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The price of darkness (1)

It will be stating the obvious that Nigeria as an independent country is currently undergoing the worst electricity crisis in her history since independence in 1960.  Definitely, the paroxysms can be felt all over the country and in all facets that make for daily living and welfare. There is no gainsaying the fact that these are hard times for both country and the citizens. Incidentally, nowhere is this pain and social dislocation more acute than in the power sector, which for long has remained erratic and moribund. It is a fact that irregular electricity in the country is causing disruptions in the lives of Nigerians, which also poses a serious challenge to investment and business activities. It does not need clairvoyance to know that, electricity is pivotal to the development of any nation, given that its use is directly correlated with healthy economic growth.
Unfortunately, the worsening electricity crisis is a hallmark that has marked Nigeria, out from the crowd of other responsible countries in the world.        This sad reality is made starker by the fact that in past 17 years, more than N4 trillion has been wasted on attempts by successive administrations to provide electricity for the more than 170 million Nigerians. At end of the day, over 80 percent of that fund was pilfered by very few powerful but corrupt Nigerians. The consequence for Nigeria and Nigerians is the pervasive darkness that has enveloped the land.
Nevertheless, how did we descend to this abysmal level after having spent such huge sums ostensibly for the provision of electricity? It is even more absurd that the more the country pours money to boosting power supply, the farther it retrogresses into darkness.  The nation’s woes in the power sector began with the failure of successive military regimes to invest in power, which led to its stagnation and ruin over the years. In variably, an attempt by the Olusegun Obasanjo administration to tackle power instability led to grand corruption where more than $10 billion was wasted through corrupt means to achieve insignificant result.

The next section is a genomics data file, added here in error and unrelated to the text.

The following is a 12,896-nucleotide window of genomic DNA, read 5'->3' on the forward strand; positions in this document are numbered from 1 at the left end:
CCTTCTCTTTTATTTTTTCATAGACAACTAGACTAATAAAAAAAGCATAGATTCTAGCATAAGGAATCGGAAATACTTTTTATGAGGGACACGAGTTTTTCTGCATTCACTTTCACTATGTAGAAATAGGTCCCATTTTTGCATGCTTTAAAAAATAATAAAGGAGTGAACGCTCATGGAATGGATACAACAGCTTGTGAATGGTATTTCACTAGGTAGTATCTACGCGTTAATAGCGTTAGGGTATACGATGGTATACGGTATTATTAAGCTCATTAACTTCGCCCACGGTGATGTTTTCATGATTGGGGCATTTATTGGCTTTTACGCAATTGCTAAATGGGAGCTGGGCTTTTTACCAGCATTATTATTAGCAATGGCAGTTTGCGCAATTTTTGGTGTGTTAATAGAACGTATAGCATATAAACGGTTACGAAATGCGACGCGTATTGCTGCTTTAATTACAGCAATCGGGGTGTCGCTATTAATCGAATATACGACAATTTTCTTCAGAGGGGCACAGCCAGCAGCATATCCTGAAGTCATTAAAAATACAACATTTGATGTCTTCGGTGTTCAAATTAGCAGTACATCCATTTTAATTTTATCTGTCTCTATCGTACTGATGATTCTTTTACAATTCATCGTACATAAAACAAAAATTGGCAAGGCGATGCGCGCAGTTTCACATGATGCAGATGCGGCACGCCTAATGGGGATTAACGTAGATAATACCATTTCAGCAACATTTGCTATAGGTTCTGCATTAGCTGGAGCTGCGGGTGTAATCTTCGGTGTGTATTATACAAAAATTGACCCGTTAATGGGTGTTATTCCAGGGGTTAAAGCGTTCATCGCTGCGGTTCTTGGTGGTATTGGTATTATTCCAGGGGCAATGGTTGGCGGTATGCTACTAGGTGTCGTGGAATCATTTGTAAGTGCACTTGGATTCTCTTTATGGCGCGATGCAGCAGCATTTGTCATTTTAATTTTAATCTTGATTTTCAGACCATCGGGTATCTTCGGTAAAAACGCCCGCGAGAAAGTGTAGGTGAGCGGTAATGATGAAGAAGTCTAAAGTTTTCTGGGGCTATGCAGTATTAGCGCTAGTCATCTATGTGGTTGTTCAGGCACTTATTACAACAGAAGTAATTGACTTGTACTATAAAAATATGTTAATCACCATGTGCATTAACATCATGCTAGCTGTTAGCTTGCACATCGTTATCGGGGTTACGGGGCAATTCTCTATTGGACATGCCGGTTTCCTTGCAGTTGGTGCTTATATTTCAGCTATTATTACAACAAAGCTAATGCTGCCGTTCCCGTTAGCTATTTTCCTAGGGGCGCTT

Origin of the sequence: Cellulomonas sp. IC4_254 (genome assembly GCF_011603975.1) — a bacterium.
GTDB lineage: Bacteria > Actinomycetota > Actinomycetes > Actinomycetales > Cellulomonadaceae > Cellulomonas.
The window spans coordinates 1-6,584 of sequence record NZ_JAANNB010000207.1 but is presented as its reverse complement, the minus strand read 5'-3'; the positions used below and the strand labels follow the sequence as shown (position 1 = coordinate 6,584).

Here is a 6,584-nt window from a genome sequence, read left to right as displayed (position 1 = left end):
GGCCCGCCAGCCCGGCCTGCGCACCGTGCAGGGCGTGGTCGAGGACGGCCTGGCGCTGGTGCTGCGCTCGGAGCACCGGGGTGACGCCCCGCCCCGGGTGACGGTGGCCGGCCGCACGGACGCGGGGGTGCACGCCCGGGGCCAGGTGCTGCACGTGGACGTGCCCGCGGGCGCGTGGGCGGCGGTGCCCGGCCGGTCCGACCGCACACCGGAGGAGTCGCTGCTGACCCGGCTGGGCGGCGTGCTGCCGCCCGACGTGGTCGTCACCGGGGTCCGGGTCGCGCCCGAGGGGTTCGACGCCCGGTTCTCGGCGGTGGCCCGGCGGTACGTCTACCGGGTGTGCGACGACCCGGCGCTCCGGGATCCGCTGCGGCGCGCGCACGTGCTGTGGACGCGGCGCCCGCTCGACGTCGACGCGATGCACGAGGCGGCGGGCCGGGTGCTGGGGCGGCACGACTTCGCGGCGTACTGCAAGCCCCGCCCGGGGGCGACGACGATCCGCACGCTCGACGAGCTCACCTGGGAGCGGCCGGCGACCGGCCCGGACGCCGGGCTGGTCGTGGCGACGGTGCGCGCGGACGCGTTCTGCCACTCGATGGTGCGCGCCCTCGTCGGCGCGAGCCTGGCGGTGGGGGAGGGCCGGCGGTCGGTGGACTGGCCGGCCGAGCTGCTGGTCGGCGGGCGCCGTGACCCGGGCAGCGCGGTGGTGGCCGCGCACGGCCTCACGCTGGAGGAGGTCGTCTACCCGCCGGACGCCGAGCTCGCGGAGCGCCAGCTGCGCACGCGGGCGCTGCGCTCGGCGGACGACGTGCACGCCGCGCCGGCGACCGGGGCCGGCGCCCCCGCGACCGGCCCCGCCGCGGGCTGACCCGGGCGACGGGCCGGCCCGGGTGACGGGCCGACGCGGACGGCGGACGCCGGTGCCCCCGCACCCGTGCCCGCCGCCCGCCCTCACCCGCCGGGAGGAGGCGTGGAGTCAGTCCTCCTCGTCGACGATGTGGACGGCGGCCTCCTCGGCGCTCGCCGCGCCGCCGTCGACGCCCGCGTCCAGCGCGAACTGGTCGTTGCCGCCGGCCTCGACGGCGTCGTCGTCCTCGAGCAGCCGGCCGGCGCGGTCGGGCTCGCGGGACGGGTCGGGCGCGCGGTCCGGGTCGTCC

Even when during the immediate past Goodluck Jonathan administration, when the power production rose from an abysmal 2,400 megawatts to nearly 5,000 megawatts, it was discovered that the distribution network were too obsolete to evacuate the power generated.   The reality is that today, rather than improve, the amount of power being generated has not only scandalously fallen, it is very different from what it was only 11months ago. Suffice to say that without adequate power supply, the engine of industry and growth would be at standstill, even as technology, production and vibrant economy would remain a mirage.
Without doubt, the consequences of lack of power to the economy is enormous, and these include high cost of running business, closure of multinational companies, prohibitive prices of goods and services due to individual investment in purchase of generators, poor investment climate amongst others.    Nigerians were elated when President Muhammadu Buhari came on board with his ‘Change’ mantra and promise to fix the power sector. Almost one year into his four-year tenure, that hope has turned a distant dream with a pervading atmosphere of hopelessness taking over the country. We believe the administration still has many opportunities to battle the dark forces responsible for the continuing darkness in the country. Can it do it?  Nigerians are waiting to see.

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